Sean Hill Reviews SPECTRE

SPECTRE PJ

Previously on James Bond #23, SKYFALL—James Bond faced off with latest villain Raoul Silva at Skyfall, his family estate and childhood home in Scotland. Bond is there with M, the Head of the Secret Intelligence Service—also known as MI6, who is wounded by Silva and dies. Following M's funeral, Eve, an agent Bond had worked with in the field, formally introduces introducing herself to Bond. as Eve Moneypenny retires from field work to become secretary for the new head of MI6. Gareth Mallory, who had previously been the Chairman of the Intelligence and Security Committee prior, assumes the title of M. Earlier in the film Bond is introduced to Q, the head of the research and development division of the British Secret Service, who is responsible for Bond’s gadgets. Now Bond is back in SPECTRE, the twenty-fourth James Bond film and of note for Bond fans it is Bond's first encounter with the global criminal organization (Spectre) since 1971’s DIAMONDS ARE FOREVER.

I am not being a cynic when I say if you have seen one James Bond film you have seen them all. The films have followed the same formula since the first film in 1962. The film begins with an introduction to the character through the view of a gun barrel (the first traditional sequence for Craig), a pre-title action sequence that may or may not be related to the films plot. This is followed by the main title sequence which incorporate visual elements that typically reflects each film's theme, often showing silhouettes of nude or provocatively clad women set against swirling images. After the title sequence Bond typically gets a briefing on his next assignment from M and receives a briefing on the latest gadget from Q. From there Bond sets out on a globetrotting adventure wherein he tangles with villains and their henchmen, enjoys vodka martinis shaken, not stirred and sleeps with several women aka Bond Girls. All this is true of SPECTRE.
After going on a rogue mission to Mexico City, Bond receives a message that sends him to Rome, where he meets Lucia (Monica Bellucci), the beautiful and forbidden widow of an infamous criminal. Eventually Bond infiltrates a secret meeting and uncovers the existence of the sinister organization known as SPECTRE, headed by Franz Oberhauser (Christoph Waltz). Meanwhile back in London, Max Denbigh (Andrew Scott), the new head of the Centre for National Security, questions Bond’s actions and challenges the need of MI6, led by M (Ralph Fiennes), given the advancements of surveillance technology. Bond covertly enlists Moneypenny (Naomie Harris) and Q (Ben Whishaw) to help him seek out Madeleine Swann (Léa Seydoux), the daughter of his old nemesis Mr. White (Jesper Christensen), who may hold the clue to untangling the web of SPECTRE.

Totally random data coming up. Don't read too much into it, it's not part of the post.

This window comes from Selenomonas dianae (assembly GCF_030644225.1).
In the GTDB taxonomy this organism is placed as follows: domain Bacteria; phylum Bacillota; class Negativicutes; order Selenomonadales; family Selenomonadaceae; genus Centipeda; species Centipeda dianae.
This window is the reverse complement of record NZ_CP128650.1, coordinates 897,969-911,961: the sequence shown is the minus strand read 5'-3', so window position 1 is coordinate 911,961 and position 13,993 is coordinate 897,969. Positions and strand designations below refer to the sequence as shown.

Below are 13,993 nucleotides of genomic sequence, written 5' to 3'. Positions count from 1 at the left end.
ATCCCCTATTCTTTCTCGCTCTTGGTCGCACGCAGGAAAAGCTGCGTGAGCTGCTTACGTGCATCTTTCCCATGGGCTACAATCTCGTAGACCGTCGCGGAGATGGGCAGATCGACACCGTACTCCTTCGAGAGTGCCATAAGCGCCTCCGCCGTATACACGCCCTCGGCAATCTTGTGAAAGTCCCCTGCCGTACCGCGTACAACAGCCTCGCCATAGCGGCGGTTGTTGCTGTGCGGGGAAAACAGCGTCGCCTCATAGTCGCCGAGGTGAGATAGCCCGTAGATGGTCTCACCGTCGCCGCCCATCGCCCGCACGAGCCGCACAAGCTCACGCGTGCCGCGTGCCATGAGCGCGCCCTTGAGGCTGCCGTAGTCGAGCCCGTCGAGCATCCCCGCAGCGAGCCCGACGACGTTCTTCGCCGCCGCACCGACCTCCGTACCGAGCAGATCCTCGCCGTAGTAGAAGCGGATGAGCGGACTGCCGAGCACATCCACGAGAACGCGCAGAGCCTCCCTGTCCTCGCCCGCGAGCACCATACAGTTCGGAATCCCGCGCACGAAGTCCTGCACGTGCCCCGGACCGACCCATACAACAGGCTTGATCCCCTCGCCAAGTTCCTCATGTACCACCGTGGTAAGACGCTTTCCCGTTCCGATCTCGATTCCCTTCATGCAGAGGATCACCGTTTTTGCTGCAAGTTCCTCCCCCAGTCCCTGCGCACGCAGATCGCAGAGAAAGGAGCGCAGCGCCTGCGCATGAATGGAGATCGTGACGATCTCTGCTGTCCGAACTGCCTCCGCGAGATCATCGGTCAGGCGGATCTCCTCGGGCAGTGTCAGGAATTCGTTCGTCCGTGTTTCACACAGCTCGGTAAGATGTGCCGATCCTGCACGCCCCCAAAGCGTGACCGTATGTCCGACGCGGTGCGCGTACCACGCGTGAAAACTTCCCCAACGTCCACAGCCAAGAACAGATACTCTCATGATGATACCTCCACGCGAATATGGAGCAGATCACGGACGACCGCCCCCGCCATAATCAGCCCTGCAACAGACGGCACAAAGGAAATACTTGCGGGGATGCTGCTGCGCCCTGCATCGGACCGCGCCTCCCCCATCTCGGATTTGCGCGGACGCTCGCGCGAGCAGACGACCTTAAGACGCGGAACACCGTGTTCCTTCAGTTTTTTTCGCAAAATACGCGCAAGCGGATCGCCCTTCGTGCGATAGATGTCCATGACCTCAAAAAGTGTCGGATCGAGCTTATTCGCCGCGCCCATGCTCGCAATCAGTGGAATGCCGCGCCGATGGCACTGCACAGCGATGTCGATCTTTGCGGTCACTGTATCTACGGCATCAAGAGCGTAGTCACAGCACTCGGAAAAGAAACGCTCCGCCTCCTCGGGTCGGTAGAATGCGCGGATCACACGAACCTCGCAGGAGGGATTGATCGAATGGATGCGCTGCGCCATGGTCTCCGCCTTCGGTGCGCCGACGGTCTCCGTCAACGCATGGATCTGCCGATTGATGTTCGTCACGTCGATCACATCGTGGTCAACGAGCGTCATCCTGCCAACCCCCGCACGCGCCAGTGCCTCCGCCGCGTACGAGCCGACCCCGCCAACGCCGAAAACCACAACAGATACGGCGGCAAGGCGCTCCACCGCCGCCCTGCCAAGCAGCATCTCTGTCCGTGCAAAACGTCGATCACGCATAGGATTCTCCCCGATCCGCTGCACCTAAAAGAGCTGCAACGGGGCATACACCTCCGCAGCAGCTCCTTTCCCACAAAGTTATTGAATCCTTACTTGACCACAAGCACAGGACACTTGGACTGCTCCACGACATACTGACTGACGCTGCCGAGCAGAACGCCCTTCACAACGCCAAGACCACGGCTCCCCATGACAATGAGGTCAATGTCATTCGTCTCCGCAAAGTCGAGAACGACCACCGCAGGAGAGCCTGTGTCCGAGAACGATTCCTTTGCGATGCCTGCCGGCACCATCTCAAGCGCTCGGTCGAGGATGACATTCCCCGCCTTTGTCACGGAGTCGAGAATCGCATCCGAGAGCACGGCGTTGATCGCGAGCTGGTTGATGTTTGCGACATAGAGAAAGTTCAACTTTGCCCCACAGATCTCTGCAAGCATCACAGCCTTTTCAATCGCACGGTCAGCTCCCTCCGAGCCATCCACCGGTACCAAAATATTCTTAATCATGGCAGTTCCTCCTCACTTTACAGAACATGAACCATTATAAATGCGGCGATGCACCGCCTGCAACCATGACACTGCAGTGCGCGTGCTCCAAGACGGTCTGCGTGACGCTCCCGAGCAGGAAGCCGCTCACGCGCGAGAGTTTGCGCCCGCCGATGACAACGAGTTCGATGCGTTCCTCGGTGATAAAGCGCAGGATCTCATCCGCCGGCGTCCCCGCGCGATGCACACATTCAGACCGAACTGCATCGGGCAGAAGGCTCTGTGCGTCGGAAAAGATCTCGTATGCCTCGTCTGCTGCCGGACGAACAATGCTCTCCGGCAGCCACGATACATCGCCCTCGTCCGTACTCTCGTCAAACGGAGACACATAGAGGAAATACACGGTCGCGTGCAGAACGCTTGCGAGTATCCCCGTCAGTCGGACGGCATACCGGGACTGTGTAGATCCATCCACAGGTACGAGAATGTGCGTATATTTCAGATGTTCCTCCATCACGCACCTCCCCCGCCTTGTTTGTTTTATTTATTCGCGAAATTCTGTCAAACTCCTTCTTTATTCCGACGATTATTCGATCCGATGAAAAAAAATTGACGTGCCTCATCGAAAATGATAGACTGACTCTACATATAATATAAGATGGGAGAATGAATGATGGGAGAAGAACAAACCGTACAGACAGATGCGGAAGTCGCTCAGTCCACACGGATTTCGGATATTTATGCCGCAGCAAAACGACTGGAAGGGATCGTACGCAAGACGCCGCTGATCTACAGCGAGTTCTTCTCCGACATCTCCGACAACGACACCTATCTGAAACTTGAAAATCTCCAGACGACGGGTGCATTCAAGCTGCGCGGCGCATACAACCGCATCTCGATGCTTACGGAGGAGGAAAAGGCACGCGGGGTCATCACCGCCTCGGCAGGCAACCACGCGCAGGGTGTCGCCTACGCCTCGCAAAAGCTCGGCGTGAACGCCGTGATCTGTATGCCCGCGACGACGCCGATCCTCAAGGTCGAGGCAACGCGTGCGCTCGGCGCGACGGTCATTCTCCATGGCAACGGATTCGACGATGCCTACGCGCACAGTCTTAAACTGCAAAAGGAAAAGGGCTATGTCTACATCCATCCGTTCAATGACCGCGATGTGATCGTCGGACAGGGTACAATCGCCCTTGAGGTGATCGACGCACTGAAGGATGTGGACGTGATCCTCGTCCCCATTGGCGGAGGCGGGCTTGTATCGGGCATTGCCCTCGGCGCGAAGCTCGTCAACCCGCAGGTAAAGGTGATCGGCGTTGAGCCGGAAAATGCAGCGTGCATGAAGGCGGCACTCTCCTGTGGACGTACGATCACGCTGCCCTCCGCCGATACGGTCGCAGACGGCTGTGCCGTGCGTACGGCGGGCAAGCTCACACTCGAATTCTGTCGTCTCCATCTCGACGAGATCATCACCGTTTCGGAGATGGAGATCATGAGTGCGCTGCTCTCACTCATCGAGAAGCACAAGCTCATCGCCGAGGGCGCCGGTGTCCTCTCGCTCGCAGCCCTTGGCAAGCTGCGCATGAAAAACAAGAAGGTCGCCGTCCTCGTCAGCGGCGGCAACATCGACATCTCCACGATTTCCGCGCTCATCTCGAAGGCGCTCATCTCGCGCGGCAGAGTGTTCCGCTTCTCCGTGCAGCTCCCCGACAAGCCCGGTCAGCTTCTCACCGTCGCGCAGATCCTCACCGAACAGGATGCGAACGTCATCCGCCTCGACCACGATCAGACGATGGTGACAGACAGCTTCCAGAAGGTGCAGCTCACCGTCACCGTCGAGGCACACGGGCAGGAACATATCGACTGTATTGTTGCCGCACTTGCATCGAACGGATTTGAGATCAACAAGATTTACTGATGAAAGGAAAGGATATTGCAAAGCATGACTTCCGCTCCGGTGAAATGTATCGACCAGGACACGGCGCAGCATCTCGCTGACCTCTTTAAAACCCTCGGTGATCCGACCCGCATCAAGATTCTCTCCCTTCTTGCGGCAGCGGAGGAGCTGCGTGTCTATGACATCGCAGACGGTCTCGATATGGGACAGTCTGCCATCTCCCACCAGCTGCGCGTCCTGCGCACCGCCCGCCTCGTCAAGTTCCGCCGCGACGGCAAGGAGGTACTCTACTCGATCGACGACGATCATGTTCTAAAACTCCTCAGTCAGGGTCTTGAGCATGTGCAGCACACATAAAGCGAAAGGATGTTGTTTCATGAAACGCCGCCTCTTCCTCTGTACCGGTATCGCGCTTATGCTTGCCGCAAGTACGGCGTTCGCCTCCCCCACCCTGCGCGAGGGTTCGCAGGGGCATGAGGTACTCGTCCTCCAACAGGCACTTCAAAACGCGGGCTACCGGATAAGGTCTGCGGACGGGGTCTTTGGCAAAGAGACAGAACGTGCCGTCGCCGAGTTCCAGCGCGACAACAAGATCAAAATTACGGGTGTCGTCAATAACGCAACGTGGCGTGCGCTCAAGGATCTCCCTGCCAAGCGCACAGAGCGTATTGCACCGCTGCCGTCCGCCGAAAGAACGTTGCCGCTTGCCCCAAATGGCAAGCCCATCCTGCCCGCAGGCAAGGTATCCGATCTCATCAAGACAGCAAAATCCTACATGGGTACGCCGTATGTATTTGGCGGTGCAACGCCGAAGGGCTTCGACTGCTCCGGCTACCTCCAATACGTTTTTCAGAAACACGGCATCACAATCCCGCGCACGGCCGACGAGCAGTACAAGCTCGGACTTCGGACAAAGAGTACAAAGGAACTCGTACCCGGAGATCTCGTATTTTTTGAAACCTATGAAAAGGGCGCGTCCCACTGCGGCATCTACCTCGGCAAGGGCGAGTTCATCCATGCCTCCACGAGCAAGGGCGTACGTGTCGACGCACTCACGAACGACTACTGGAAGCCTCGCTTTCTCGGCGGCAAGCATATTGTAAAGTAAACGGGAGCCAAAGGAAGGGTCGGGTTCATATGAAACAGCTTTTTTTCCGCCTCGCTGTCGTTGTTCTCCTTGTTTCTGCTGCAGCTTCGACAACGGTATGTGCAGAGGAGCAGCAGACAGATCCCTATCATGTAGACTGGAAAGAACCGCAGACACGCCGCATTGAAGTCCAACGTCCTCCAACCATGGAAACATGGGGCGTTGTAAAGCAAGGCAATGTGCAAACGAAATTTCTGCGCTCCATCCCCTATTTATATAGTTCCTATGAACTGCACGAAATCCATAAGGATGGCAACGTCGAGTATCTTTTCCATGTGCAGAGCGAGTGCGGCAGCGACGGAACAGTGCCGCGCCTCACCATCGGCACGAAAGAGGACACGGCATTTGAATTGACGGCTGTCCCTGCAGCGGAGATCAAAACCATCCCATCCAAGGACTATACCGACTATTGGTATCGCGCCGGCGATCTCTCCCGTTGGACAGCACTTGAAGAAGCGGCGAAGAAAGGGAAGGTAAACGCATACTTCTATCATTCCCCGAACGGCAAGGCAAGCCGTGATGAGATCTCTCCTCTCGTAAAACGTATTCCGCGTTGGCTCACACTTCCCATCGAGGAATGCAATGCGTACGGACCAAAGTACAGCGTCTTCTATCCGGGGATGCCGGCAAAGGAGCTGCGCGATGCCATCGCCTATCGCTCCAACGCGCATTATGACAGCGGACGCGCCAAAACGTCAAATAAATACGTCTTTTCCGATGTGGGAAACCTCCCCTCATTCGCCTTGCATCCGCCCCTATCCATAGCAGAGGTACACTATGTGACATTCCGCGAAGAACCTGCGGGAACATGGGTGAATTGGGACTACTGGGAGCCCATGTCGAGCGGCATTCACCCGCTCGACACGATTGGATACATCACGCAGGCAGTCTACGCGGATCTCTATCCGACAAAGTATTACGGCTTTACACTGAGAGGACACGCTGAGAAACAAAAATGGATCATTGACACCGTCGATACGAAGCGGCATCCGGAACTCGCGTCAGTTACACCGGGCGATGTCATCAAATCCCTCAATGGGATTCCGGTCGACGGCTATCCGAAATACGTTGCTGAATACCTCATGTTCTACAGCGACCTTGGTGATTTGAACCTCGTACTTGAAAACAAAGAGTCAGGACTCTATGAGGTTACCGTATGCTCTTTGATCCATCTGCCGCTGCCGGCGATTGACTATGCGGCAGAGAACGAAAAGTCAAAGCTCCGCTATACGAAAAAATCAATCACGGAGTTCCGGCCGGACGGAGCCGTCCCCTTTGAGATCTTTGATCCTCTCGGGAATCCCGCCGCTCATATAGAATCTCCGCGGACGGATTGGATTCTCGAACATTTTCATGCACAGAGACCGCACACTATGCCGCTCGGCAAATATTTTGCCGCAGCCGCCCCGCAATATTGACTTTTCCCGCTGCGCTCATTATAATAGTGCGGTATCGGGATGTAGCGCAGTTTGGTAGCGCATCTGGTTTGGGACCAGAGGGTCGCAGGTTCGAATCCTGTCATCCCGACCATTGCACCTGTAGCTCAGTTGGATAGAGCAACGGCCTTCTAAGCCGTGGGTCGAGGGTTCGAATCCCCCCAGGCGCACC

This film contains some spectacular action sequences particularly the opening sequence set during The Day of The Dead celebration in Mexico City. This is one of the franchise’s best oOpening with a unbroken shot tracking Bond and his female companion thru the streets of Mexico City during the celebration and ending with a helicopter stunt that has to be seen to be believed. The film also has an outstanding fight sequence on a train in which Bond fights with a Spectre henchman played by WWE wrestler Dave Bautista. The scene is similar to the train fight in 1963’s FROM RUSSIA WITH LOVE. Out of all of the Daniel Craig Bond films SPECTRE most adheres to the Bond formula thus making it good but not great. This film reestablished most of the traditional aspects fans of Bond are used to and for this the film is somewhat predictable. While not as fresh as Craig’s first outing CASINO ROYALE or as good as the previous installment SKYFALL this one is if more of the same. Craig has seems seemed to warm to the role and audiences to him. Though to some Sean Connery (my namesake) is the one and only true James Bond. As with any action film it is only as good as the villain and two time Academy Award winner Christoph Waltz makes a perfect villain. At this stage if one is not a Bond fan one will never ever be. Fans of Bond should enjoy it while others may find it overlong. At two and ½ hours it is now the longest of all the Bond films. James Bond will return. Hopefully the filmmakers will attempt to stray from the formula and takes some risks with the franchise.

Sean Hill is an avid music fan, movie watcher, and self-proclaimed film buff. Entertainment has always been an important part of his life. He has a BS in Communications with an emphasis in Broadcasting. Sean has seen more movies than he cares to count and does not have a favorite genre. He likes all types of films except for bad ones! In his reviews Sean tries to be as honest as possible in critiques with insight and humor. You can also follow Sean on Twitter as @hillstreetviewz and read reviews at hillstreetviewz.blogspot.com. Sean also has a video review blog on youtube.com/user/ReelMovieTalk. Sean currently lives in sunny San Diego with his wife and daughter.